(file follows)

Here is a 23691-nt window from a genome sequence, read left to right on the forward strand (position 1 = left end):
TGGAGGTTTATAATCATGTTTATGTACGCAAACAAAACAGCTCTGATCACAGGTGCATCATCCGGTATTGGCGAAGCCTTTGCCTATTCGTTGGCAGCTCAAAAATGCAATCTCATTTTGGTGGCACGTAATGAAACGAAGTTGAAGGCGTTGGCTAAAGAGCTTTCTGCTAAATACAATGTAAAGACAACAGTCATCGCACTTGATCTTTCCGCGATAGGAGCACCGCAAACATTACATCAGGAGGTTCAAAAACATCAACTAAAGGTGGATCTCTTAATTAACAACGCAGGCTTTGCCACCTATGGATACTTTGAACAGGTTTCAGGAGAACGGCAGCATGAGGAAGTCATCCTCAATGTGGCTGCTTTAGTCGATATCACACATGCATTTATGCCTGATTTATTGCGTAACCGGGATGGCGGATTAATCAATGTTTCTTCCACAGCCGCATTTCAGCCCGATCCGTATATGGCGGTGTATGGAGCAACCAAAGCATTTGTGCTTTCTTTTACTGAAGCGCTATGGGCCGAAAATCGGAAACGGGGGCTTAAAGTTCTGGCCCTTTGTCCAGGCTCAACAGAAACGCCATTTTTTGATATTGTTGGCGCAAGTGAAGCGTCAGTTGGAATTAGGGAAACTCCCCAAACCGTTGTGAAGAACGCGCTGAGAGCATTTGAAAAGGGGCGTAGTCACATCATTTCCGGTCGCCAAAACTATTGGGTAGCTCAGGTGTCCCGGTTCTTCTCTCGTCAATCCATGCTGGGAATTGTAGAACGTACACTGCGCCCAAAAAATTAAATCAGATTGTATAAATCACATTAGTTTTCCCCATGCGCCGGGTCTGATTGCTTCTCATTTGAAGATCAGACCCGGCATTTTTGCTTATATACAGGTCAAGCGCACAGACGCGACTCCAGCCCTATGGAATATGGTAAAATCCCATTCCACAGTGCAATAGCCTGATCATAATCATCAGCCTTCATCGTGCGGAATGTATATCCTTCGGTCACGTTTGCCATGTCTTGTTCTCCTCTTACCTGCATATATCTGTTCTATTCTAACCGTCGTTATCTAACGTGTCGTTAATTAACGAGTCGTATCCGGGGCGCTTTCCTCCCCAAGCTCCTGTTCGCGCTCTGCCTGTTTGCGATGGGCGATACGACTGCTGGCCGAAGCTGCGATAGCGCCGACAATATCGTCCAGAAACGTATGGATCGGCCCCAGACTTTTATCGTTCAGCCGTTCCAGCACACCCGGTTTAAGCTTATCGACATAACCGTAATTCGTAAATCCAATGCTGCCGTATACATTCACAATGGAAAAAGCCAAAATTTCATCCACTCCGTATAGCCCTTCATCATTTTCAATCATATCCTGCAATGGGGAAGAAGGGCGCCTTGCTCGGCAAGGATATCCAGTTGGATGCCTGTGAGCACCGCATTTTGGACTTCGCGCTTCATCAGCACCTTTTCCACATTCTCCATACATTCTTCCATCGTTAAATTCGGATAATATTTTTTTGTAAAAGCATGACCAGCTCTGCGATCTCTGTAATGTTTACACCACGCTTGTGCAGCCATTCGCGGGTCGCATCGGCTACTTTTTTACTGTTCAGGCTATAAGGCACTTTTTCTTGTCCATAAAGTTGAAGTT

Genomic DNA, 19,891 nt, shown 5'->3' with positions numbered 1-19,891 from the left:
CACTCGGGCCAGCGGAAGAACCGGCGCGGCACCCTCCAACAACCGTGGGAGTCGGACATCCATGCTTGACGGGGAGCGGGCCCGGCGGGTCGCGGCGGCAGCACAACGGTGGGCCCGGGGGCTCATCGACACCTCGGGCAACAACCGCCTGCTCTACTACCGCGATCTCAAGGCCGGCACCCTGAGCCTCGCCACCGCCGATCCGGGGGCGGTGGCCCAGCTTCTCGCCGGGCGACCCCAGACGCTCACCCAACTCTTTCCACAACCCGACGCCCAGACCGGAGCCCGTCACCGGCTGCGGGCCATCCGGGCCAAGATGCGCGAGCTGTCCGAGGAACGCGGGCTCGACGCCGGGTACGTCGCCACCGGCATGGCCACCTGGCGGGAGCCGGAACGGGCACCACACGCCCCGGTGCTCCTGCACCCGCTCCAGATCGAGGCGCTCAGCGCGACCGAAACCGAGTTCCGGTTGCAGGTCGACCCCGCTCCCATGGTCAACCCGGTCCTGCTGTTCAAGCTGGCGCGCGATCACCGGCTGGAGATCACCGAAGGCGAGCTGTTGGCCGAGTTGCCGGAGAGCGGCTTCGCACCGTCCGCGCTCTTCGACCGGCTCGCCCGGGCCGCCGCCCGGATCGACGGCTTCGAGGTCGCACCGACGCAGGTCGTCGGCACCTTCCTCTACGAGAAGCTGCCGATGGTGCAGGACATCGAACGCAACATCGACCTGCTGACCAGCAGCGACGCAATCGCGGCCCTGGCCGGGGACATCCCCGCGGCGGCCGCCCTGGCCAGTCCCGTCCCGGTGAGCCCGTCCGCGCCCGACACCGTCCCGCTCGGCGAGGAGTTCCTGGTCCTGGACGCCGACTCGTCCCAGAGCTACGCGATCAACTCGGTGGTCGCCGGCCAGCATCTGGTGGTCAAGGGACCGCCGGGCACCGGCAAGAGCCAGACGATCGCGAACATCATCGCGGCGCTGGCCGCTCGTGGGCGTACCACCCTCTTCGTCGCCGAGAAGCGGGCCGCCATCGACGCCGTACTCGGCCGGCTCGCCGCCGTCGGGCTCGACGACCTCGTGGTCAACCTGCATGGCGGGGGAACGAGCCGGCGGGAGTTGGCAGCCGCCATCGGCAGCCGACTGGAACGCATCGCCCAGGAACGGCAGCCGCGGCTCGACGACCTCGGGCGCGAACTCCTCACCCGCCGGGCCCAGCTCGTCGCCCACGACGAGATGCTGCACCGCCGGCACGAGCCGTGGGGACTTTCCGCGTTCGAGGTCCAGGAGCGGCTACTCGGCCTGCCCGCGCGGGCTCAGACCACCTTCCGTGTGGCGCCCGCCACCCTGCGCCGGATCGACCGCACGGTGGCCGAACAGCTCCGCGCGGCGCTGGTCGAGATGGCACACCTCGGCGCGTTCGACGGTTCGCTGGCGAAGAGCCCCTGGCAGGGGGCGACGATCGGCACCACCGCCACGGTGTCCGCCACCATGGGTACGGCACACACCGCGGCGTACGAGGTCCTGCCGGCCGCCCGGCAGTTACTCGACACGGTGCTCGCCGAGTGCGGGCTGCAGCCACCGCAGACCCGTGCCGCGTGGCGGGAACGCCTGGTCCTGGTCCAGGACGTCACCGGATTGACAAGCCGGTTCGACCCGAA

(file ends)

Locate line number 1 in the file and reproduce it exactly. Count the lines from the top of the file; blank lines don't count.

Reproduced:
Here is a 23691-nt window from a genome sequence, read left to right on the forward strand (position 1 = left end):